I confess that I, too, am desperate for, starving for hope.  Aren’t you?  Aren’t we all?  Isn’t the whole world starving for hope?

In a book titled, The Power to Speak, theologian Rebecca Chopp sums up the church’s work as “denouncing sin and announcing grace.”  That feels right.  Naming the sin around us…

…oops.  Guess I’d better define what I mean by sin.  Too many of us too many times have been on the receiving end of inaccurate definitions of sin, right?

One year, our church in Georgia was peopling a booth at Pride.  I was stunned to hear one of our members describe our church by saying that, “At our church, we don’t talk about sin.”

I didn’t say anything at the time, but the sermon title for the following Sunday was, “Sin.”  The next week’s sermon title?  “Sin.  The Sequel.”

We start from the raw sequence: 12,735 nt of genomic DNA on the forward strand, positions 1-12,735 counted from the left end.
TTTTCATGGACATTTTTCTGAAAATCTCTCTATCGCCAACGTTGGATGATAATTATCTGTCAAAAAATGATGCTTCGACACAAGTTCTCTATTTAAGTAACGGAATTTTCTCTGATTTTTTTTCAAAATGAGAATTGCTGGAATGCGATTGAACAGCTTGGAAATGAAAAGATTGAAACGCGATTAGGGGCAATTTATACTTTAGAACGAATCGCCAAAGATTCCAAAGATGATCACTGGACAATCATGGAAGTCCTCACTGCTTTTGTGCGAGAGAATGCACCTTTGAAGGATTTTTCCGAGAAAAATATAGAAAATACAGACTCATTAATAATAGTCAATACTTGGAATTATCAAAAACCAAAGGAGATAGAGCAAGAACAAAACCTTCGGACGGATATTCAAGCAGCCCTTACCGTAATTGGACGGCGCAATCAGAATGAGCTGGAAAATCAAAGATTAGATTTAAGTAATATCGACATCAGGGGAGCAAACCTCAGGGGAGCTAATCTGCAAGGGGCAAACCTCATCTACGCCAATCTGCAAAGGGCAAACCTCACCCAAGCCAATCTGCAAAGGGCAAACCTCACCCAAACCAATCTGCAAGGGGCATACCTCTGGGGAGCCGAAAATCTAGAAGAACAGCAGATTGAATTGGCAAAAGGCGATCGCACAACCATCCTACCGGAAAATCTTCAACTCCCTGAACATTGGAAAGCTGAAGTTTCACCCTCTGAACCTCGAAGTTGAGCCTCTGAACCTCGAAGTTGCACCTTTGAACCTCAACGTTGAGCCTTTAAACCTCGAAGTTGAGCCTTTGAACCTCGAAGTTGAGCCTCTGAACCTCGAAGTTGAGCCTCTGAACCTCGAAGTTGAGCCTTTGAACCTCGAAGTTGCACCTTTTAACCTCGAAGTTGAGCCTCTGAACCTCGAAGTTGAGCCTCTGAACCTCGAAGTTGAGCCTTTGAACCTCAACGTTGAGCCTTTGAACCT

Here’s my completely accurate definition of sin.  Sin is anything that prevents one of God’s beloved children from becoming who they are created to be.  Certainly, there are things we do to prevent ourselves from becoming who we are created to be.  That’s personal sin.

The more I look at what’s going on in the world, though, I see sin much more systemically …sins like racism…classism…heterosexism… sexism…ageism…and obscene consumption practices…

Those are the sins, especially, the church is called to name and, yes, as Rebecca Chopp suggests, to denounce.  I think it’s safe to say that, as a church of protesters, we like denouncing sin.  If there’s a march for justice, sign us up!  If we need to stick it to the man, sign us up!  Denouncing sin…Oh, yes.  We’re good at that.

But announcing grace?  Proclaiming hope?  That’s harder, isn’t it?  Especially when so much is broken in our world, when so many are sick, when so many are dying.

On the face of it, the story of Tabitha’s resurrection is annoying for those of us whose loved ones aren’t coming back to life.  A second reading, though, reveals a process that might help us as we seek to announce grace to world that’s hungry for it.  Back to the story…